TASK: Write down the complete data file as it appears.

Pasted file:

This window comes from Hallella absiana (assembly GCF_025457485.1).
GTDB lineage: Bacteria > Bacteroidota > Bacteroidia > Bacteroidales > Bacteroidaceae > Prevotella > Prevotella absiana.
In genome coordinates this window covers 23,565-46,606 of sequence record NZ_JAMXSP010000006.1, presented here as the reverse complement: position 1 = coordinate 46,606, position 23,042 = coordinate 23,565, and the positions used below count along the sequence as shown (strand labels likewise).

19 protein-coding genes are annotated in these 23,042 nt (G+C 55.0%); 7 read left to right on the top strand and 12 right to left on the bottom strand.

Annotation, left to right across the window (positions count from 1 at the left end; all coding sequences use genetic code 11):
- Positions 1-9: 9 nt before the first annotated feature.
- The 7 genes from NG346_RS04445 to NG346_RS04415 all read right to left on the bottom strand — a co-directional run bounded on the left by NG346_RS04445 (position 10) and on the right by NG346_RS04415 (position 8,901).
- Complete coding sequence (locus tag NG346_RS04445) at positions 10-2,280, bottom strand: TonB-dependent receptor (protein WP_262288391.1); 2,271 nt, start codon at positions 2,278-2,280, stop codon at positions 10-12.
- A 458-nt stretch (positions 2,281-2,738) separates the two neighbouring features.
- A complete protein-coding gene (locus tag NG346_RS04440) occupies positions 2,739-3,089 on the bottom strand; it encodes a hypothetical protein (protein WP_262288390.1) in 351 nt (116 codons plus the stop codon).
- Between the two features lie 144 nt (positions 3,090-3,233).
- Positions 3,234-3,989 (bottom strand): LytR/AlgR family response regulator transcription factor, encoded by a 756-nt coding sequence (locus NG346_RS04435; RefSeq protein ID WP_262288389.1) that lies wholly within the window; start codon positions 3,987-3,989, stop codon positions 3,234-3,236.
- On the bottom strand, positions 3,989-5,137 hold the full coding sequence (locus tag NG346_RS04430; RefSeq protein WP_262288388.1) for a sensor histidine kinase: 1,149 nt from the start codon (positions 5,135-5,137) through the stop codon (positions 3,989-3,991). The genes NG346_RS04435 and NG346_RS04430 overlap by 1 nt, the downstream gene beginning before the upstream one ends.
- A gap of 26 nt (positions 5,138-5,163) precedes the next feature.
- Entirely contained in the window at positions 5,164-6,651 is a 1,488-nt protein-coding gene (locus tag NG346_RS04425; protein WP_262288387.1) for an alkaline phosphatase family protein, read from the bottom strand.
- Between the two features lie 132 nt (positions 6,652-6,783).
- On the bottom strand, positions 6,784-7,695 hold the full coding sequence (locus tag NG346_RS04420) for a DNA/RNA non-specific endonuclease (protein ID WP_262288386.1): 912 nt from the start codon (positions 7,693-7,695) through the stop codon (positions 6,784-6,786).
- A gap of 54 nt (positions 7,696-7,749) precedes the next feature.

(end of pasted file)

This window comes from Hallella absiana (assembly GCF_025457485.1).
GTDB lineage: Bacteria > Bacteroidota > Bacteroidia > Bacteroidales > Bacteroidaceae > Prevotella > Prevotella absiana.
In genome coordinates this window covers 23,565-46,606 of sequence record NZ_JAMXSP010000006.1, presented here as the reverse complement: position 1 = coordinate 46,606, position 23,042 = coordinate 23,565, and the positions used below count along the sequence as shown (strand labels likewise).

19 protein-coding genes are annotated in these 23,042 nt (G+C 55.0%); 7 read left to right on the top strand and 12 right to left on the bottom strand.

Annotation, left to right across the window (positions count from 1 at the left end; all coding sequences use genetic code 11):
- Positions 1-9: 9 nt before the first annotated feature.
- The 7 genes from NG346_RS04445 to NG346_RS04415 all read right to left on the bottom strand — a co-directional run bounded on the left by NG346_RS04445 (position 10) and on the right by NG346_RS04415 (position 8,901).
- Complete coding sequence (locus tag NG346_RS04445) at positions 10-2,280, bottom strand: TonB-dependent receptor (protein WP_262288391.1); 2,271 nt, start codon at positions 2,278-2,280, stop codon at positions 10-12.
- A 458-nt stretch (positions 2,281-2,738) separates the two neighbouring features.
- A complete protein-coding gene (locus tag NG346_RS04440) occupies positions 2,739-3,089 on the bottom strand; it encodes a hypothetical protein (protein WP_262288390.1) in 351 nt (116 codons plus the stop codon).
- Between the two features lie 144 nt (positions 3,090-3,233).
- Positions 3,234-3,989 (bottom strand): LytR/AlgR family response regulator transcription factor, encoded by a 756-nt coding sequence (locus NG346_RS04435; RefSeq protein ID WP_262288389.1) that lies wholly within the window; start codon positions 3,987-3,989, stop codon positions 3,234-3,236.
- On the bottom strand, positions 3,989-5,137 hold the full coding sequence (locus tag NG346_RS04430; RefSeq protein WP_262288388.1) for a sensor histidine kinase: 1,149 nt from the start codon (positions 5,135-5,137) through the stop codon (positions 3,989-3,991). The genes NG346_RS04435 and NG346_RS04430 overlap by 1 nt, the downstream gene beginning before the upstream one ends.
- A gap of 26 nt (positions 5,138-5,163) precedes the next feature.
- Entirely contained in the window at positions 5,164-6,651 is a 1,488-nt protein-coding gene (locus tag NG346_RS04425; protein WP_262288387.1) for an alkaline phosphatase family protein, read from the bottom strand.
- Between the two features lie 132 nt (positions 6,652-6,783).
- On the bottom strand, positions 6,784-7,695 hold the full coding sequence (locus tag NG346_RS04420) for a DNA/RNA non-specific endonuclease (protein ID WP_262288386.1): 912 nt from the start codon (positions 7,693-7,695) through the stop codon (positions 6,784-6,786).
- A gap of 54 nt (positions 7,696-7,749) precedes the next feature.